“If you have to make laws to hurt a group of people just to prove your morals and faith, then you have no true morals or faith to prove.” – George Takei I’m not big on politics. I have a problem with double speak and hypocrisy. If you have something to say, say it. Don’t leave a freaking loophole so you can backpedal later when the wind starts blowing the other direction. Disingenuousness is highly unattractive. If you haven’t gotten over it by high school, we don’t need to meet. So… now that I’m firmly on my soap box (I’m short, it takes a while to get up here), I feel the need to voice an opinion about the Indiana Religious Freedom bill. “Sounds political” I hear you say. Well maybe. But this is my blog and you know how that goes…
I’ve lived in California for many years, but I’m actually from Michigan originally. I’m a midwestern girl who was raised with religion. Catholicism to be exact. I have a solid understanding of the gospels and the church and can hold a decent conversation about doctrine until my bullshit meter says it’s time to stop. The truth is I’m a “reformed” Catholic who is disenchanted with old rhetoric. As a mother of a gay son, I cannot support any faith that doesn’t acknowledge my three children equally. How is it possible to stand behind a faith that deems some more “worthy” than others, citing a book that does not in fact, support their teachings? It’s ludicrous! I truly don’t believe Jesus would approve. The Bible is full of beautiful stories of love, forgiveness and kindness. It’s extraordinary that in the twenty-first century people are fighting over interpretation. If you don’t understand the essence of love and understanding, I can guarantee you won’t find any answers if your faith is preaching hate and discrimination to protect their so-called morals.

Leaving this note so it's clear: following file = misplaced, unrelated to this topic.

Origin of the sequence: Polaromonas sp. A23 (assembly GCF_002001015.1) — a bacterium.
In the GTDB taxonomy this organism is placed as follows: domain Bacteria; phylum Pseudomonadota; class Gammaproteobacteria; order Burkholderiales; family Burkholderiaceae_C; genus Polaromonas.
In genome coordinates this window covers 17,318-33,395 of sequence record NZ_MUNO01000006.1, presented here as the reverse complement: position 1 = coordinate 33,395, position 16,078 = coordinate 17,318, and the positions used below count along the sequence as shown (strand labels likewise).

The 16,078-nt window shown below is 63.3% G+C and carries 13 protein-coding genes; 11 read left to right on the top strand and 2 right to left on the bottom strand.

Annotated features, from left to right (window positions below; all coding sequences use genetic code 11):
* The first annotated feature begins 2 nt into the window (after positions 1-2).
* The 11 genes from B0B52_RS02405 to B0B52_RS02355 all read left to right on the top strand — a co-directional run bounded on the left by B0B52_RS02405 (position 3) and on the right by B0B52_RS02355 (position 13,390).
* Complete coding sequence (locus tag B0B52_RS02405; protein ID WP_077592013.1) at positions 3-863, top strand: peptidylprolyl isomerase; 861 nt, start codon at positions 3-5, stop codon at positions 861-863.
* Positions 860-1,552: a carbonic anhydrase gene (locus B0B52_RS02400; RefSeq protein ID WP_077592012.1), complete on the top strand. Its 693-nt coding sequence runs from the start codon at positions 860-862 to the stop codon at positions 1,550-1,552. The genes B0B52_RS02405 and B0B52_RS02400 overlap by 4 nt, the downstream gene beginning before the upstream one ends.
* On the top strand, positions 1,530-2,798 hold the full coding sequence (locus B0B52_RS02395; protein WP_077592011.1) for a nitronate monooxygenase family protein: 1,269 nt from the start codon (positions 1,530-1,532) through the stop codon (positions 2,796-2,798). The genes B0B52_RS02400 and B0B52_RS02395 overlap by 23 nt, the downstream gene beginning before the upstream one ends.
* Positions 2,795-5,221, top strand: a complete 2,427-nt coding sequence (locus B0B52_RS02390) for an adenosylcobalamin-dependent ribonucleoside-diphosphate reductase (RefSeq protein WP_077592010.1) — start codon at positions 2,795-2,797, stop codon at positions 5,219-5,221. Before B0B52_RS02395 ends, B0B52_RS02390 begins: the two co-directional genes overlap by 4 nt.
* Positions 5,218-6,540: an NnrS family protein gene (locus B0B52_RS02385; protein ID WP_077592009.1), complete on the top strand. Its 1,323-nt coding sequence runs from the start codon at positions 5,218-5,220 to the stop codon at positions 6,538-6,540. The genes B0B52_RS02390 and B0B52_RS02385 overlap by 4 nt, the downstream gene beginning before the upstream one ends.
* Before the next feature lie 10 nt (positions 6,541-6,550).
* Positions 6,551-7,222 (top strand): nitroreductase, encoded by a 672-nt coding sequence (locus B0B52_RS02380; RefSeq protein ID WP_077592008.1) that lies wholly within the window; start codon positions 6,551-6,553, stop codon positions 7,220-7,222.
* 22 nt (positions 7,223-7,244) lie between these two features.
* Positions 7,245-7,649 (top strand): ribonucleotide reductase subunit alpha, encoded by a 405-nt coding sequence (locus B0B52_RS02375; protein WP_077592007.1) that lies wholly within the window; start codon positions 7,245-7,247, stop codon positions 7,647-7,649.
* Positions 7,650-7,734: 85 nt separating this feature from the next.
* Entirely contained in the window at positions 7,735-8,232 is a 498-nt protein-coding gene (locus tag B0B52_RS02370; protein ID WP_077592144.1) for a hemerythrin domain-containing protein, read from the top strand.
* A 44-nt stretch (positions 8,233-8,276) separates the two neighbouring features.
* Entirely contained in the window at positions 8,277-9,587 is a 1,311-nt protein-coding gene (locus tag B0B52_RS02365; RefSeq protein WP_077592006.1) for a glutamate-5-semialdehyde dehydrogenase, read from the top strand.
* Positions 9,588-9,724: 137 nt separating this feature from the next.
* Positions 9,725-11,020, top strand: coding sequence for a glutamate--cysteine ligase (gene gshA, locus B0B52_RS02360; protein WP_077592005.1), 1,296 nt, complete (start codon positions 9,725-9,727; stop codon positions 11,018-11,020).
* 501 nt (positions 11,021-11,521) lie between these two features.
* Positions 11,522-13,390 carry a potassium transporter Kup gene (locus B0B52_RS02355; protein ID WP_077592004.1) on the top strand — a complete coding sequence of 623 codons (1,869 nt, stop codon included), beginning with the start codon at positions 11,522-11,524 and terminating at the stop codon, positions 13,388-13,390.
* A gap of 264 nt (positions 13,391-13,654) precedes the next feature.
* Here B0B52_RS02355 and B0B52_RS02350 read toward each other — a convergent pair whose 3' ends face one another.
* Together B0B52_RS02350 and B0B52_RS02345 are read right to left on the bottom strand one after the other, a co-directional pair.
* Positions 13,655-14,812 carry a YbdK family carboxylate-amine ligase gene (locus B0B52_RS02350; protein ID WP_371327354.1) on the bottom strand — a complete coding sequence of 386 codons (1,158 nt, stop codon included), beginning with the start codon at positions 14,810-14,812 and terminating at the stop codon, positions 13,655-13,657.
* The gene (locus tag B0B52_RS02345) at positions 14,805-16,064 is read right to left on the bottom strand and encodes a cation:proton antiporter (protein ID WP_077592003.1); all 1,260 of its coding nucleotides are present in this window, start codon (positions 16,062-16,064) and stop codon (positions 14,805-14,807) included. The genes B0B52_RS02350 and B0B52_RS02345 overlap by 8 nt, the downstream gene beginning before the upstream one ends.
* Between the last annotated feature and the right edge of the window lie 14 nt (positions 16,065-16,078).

Our nation was founded by people who left their homeland to escape religious persecution. The First Amendment of the Constitution (article VI) states that no religious test shall ever be required, in effect “a separation of church and state”.
Am I wrong to assume the Constitution, which disallows the government to prohibit free exercise of religious beliefs has already covered “Religious Freedom” and did so, oh gee… 239 years ago? There is no feasible reason or excuse to write, let alone pass a bill that legalizes discrimination. And sorry, not specifically stating the LGBT community doesn’t mean intelligent (or stupid) Americans can’t read between the lines and recognize that the spirit of this law is based in hate and intolerance. For a community struggling for equal rights, it is a direct attack. And it is inexcusable.
We live in a time of amazing change and wondrous progress, but we are very limited in our ability to adapt quickly enough. It is disheartening but true that prejudice, racism and bigotry are alive and well in 2015. If nothing else, I hope this disgusting show of malicious bigotry in the name of religion sheds light on the very real fact there is no room for complacency in the fight for equality. All men and women are created equal. All men and women deserve to be treated fairly regardless of faith, race or sexual orientation.
The people of Indiana deserve better. I pray (as lapsed Catholics do) for the LGBT community in the Hoosier state. As a parent, I would be afraid to send my gay child away to college in a state that legalizes the obliteration of lessons I fought hard to impart to my children. Lessons I learned in part from the religion I grew up with. Love, forgive, and be kind. And above all, treat others as you wish to be treated. Always. ❤ Lane xo